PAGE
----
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science

Falcons, Parrots, The Tree of Life

Scientists have puzzled for centuries over how different groups of birds are related. Did birds that look physically alike, such as falcons and hawks, arise from a common ancestor, or did they reach those similarities independently? This line of inquiry was given an immense boost in recent years... read more »

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Topics & Themes:  ornithology, science

Birds, Nests, and Camouflage

Bird nests can be hard to find, often hidden in plain sight. Is the clever camouflage simply the result of using building materials that the birds happen to find? A Scottish research team used birds popular in the pet trade, Zebra Finches, to try and find out. The team gave nesting Zebra Finches... read more »

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Topics & Themes:  nesting, science

Why Should You Care About Birds?

Gordon Orians, BirdNote science advisor and blackbird expert, believes we should appreciate nature “simply because of its intrinsic wonder.” He says, “Often people would ask me, 'What good are blackbirds?’ and I would sometimes answer by saying, 'Well, what good is a symphony orchestra?' It turns... read more »

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Topics & Themes:  birdwatching, reflection, science

Diving Birds – Below the Surface

By December, an array of diving birds that nested at far northern latitudes are wintering on temperate waters across the continent. If we could watch them under water, we'd see this Common Loon racing like a torpedo. A goldeneye dives under water and swims about 10 feet from the surface, while... read more »

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Topics & Themes:  science

Wishbones and Dinosaurs

The anatomical structure we call the wishbone was long thought unique to birds. But fossil discoveries of recent decades have shown that some dinosaurs, including the mighty Tyrannosaurus rex, and the Velociraptors of ”Jurassic Park,” also had wishbones. And there is now wide consensus among... read more »

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Topics & Themes:  fossil, humor, science

The Demise of the Passenger Pigeon

On September 1, 1914, Martha, the last known Passenger Pigeon, died in the Cincinnati Zoo. It’s hard to believe there were billions of Passenger Pigeons in the early nineteenth century.By 1900, there were none left in the wild. The last Passenger Pigeon became a symbol of how easily we can... read more »

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Topics & Themes:  ecology, migration, ornithology, science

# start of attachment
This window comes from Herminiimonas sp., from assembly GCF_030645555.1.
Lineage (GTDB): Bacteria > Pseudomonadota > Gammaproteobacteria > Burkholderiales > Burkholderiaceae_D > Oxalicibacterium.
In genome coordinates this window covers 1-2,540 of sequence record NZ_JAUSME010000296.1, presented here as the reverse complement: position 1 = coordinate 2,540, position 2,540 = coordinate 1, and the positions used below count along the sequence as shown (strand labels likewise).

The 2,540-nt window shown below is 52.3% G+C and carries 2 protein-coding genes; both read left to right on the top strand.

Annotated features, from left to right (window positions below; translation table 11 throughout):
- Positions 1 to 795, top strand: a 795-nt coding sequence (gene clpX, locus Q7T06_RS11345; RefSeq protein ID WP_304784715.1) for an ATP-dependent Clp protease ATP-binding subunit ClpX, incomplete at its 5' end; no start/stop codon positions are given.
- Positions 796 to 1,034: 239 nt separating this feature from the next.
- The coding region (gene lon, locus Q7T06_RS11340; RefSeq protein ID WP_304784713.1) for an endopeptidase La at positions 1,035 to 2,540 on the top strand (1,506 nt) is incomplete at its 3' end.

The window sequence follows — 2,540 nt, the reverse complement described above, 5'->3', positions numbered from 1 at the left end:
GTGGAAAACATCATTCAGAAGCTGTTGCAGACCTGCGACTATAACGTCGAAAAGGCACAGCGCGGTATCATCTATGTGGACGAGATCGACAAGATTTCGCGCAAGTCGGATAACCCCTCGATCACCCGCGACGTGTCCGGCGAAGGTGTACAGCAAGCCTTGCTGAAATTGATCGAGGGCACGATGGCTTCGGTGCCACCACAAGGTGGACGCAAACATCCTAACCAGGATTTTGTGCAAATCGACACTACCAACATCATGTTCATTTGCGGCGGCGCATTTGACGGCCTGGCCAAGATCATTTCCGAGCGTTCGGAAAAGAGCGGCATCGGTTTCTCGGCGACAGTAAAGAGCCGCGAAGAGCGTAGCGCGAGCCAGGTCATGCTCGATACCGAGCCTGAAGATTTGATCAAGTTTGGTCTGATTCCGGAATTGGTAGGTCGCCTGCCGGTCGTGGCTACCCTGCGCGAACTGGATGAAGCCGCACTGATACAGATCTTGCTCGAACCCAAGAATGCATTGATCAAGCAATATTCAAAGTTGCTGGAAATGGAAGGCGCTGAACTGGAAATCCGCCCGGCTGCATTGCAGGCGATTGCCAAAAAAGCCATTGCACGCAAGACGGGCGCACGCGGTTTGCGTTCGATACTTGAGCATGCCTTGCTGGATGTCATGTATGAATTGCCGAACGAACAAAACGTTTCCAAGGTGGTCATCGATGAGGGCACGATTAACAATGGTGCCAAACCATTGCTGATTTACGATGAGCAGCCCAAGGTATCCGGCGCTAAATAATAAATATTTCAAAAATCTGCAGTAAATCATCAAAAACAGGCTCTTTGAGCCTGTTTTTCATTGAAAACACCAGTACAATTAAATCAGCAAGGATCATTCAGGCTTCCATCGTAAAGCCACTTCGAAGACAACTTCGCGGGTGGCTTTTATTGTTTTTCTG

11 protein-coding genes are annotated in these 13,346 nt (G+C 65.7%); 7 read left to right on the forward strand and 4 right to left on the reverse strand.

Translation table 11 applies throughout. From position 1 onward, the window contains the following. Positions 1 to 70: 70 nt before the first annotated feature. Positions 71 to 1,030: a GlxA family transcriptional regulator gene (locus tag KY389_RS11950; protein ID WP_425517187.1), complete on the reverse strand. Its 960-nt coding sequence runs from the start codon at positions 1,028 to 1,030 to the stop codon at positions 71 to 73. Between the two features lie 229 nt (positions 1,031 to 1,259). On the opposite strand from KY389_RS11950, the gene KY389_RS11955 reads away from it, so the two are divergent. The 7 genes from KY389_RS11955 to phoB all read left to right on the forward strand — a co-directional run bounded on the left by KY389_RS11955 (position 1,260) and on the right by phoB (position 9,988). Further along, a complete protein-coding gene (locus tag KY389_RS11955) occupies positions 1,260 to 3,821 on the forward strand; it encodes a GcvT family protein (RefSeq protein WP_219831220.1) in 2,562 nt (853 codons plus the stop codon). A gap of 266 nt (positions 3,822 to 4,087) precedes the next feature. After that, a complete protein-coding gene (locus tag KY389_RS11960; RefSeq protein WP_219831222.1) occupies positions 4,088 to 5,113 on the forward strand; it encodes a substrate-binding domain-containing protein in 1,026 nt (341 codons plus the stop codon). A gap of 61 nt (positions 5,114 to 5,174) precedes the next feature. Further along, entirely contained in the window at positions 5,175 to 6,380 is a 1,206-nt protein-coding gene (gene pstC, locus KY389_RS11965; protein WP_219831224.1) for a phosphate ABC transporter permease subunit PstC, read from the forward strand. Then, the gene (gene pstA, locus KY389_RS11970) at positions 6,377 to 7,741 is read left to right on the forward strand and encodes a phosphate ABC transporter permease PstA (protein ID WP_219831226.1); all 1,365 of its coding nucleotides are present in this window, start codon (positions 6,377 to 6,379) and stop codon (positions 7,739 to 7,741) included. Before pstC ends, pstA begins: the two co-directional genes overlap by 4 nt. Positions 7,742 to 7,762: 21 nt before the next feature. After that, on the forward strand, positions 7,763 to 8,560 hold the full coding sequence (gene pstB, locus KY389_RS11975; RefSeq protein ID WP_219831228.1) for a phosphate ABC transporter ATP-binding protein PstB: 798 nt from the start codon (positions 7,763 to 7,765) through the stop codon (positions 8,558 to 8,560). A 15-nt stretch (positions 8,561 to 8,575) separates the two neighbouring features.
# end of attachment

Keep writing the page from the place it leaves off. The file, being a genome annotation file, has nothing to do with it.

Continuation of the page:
The Most Abundant Birds in North America

By August, most birds in North America have finished nesting, bringing legions of new birds into the world. These Mourning Doves, which prosper in many environments, are among the most abundant birds on the continent. Their population is estimated at 350 million! In second place is the American... read more »

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Topics & Themes:  ecology, science

Burrowing Owls Hiss Like a Rattlesnake!

Despite its name, the Burrowing Owl doesn’t do much digging. It’s better known for its hair-raising hiss, which may have evolved to mimic the warning of a cornered rattlesnake. The sonic threat of a venomous reptile could be just enough to warn away most unwanted visitors from the owl’s nest... read more »

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Topics & Themes:  nesting, science, sound

Inside the burrow of a Rhinoceros Auklet

Everyone knows puffins. Who could forget their comical behavior — with an appearance to match? But you may not know about the Rhinoceros Auklet, a close relative to puffins, found in the Pacific Ocean. Its gray plumage is duller than that of puffins, but during the breeding season it sports a... read more »

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Topics & Themes:  nesting, science

Climate Change Is Pushing Tropical Birds Off the Mountaintop

In New Guinea in the 1960s, scientist Jared Diamond documented birds like this Mountain Kingfisher living at all elevations on Mount Karamui. Today, scientists Ben and Alexa Freeman have documented an important change. Birds are moving “upslope” to escape warming temperatures that are disrupting... read more »

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Topics & Themes:  science

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